Authors
Gustavo E. Romero
Universidad Nacional de La Plata
Abstract
Black holes are arguably the most extraordinary physical objects we know in the universe. Despite our thorough knowledge of black hole dynamics and our ability to solve Einstein’s equations in situations of ever increasing complexity, the deeper implications of the very existence of black holes for our understanding of space, time, causality, information, and many other things remain poorly understood. In this paper I survey some of these problems. If something is going to be clear from my presentation, I hope it will be that around black holes science and metaphysics become more interwoven than anywhere else in the universe.
Keywords Causality  Spacetime  Time arrows  Thermodynamics  Ontology  Scientific philosophy
Categories (categorize this paper)
Options
Edit this record
Mark as duplicate
Export citation
Find it on Scholar
Request removal from index
Revision history

Download options

PhilArchive copy

 PhilArchive page | Other versions
External links

Setup an account with your affiliations in order to access resources via your University's proxy server
Configure custom proxy (use this if your affiliation does not provide a proxy)
Through your library

References found in this work BETA

The Universe as We Find It.John Heil - 2012 - Oxford University Press.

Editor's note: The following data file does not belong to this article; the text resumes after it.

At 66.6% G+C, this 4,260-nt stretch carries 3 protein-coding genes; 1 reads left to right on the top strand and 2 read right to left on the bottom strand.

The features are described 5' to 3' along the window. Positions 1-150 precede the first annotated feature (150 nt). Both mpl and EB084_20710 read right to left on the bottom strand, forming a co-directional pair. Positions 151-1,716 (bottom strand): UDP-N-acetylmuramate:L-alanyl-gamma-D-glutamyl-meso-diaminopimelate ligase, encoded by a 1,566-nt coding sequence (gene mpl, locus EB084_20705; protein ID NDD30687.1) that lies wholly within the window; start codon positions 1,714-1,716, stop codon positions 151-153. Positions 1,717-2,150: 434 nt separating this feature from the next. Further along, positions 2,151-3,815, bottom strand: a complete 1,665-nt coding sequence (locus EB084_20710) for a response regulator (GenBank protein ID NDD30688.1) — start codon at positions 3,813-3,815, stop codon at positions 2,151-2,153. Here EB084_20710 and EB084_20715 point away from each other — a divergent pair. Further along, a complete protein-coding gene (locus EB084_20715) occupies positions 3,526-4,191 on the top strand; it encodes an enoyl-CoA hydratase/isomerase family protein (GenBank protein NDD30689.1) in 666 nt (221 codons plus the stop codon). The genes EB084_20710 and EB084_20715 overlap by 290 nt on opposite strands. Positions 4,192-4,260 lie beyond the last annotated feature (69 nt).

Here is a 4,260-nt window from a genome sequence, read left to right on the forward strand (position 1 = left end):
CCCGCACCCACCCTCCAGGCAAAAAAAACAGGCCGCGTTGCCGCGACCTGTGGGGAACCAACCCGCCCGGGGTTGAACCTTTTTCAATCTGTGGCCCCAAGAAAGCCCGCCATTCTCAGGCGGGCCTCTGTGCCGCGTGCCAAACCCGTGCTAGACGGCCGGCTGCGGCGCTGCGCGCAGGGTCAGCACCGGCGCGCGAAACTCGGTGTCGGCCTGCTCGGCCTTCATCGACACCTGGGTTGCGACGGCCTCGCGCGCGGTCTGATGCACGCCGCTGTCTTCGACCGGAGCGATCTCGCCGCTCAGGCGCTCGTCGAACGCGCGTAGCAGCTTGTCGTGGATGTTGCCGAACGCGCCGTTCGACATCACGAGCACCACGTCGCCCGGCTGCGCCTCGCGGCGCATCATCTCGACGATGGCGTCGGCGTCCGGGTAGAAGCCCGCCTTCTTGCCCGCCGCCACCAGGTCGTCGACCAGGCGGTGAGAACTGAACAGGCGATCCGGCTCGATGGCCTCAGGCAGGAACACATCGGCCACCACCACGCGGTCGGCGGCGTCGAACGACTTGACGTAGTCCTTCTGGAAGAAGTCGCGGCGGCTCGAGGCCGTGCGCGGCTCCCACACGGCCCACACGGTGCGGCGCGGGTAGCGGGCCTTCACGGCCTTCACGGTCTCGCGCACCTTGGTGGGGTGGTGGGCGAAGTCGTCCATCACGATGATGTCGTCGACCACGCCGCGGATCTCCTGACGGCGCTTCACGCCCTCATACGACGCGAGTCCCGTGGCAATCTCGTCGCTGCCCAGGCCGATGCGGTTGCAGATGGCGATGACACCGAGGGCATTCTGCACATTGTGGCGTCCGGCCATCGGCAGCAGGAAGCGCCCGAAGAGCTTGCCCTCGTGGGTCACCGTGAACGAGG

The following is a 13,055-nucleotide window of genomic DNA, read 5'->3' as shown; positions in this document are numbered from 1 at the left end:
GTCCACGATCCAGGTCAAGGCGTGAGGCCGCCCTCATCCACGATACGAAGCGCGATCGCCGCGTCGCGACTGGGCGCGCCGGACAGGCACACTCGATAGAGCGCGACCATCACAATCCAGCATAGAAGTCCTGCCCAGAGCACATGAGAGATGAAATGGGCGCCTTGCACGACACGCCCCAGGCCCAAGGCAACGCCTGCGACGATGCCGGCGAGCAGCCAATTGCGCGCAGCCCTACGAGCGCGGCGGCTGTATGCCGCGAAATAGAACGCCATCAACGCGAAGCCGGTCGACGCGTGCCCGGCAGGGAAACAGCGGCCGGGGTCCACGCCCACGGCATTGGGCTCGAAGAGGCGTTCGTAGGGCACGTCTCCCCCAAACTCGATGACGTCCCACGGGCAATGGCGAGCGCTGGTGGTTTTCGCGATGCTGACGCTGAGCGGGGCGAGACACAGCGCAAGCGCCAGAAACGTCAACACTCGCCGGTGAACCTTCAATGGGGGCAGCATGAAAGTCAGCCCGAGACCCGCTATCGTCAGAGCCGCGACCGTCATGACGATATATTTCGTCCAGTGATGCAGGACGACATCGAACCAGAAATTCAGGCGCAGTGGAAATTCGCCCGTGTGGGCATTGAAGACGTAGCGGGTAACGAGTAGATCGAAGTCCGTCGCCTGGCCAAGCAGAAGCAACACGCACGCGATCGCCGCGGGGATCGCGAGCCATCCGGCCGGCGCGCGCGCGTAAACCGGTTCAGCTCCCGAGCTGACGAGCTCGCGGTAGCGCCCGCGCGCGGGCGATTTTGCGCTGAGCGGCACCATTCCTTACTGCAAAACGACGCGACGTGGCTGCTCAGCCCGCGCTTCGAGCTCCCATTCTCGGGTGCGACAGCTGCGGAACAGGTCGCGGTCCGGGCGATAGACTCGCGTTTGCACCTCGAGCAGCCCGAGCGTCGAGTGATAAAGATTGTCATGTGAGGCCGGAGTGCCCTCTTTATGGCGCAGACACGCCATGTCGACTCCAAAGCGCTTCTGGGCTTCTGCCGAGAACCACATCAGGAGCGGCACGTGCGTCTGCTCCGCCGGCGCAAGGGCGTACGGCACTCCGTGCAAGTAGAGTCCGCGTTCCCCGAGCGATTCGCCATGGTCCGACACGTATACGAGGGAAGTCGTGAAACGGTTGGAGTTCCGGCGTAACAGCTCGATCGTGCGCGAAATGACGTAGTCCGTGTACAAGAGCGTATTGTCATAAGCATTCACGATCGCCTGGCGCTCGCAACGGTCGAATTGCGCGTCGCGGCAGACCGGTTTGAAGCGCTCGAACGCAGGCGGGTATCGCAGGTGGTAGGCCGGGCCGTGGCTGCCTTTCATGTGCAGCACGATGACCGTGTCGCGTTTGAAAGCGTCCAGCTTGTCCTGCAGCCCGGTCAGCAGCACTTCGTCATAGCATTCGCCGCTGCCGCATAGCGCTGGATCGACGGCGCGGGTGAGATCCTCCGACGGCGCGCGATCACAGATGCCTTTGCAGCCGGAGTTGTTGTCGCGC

Quantum Gravity.Carlo Rovelli - 2007 - Cambridge University Press.
Philosophy of Physics: Space and Time.Tim Maudlin - 2012 - Princeton University Press.

View all 49 references / Add more references

Citations of this work BETA

Add more citations

Similar books and articles

The Limits of Information.D. J. - 2001 - Studies in History and Philosophy of Science Part B: Studies in History and Philosophy of Modern Physics 32 (4):511-524.
The Case for Black Hole Thermodynamics Part I: Phenomenological Thermodynamics.David Wallace - 2018 - Studies in History and Philosophy of Science Part B: Studies in History and Philosophy of Modern Physics 64:52-67.
Space, Time, and Irreversibility.Gustavo E. Romero - 2017 - MÈTODE Science Studies Journal 7:201-209.
Lost horizon? – modeling black holes in string theory.Nick Huggett & Keizo Matsubara - 2021 - European Journal for Philosophy of Science 11 (3):1-19.
Black Hole Thermodynamics and Lorentz Symmetry.Ted Jacobson & Aron C. Wall - 2010 - Foundations of Physics 40 (8):1076-1080.
The Case for Black Hole Thermodynamics, Part II: Statistical Mechanics.David Wallace - 2018 - Studies in History and Philosophy of Science Part B: Studies in History and Philosophy of Modern Physics 66:103-117.
The Collapse of Supertasks.Gustavo E. Romero - 2014 - Foundations of Science 19 (2):209-216.
Horizon Entropy.Ted Jacobson & Renaud Parentani - 2003 - Foundations of Physics 33 (2):323-348.

Analytics

Added to PP index
2021-10-21

Total views
91 ( #126,519 of 2,498,160 )

Recent downloads (6 months)
44 ( #19,284 of 2,498,160 )

How can I increase my downloads?

Downloads

My notes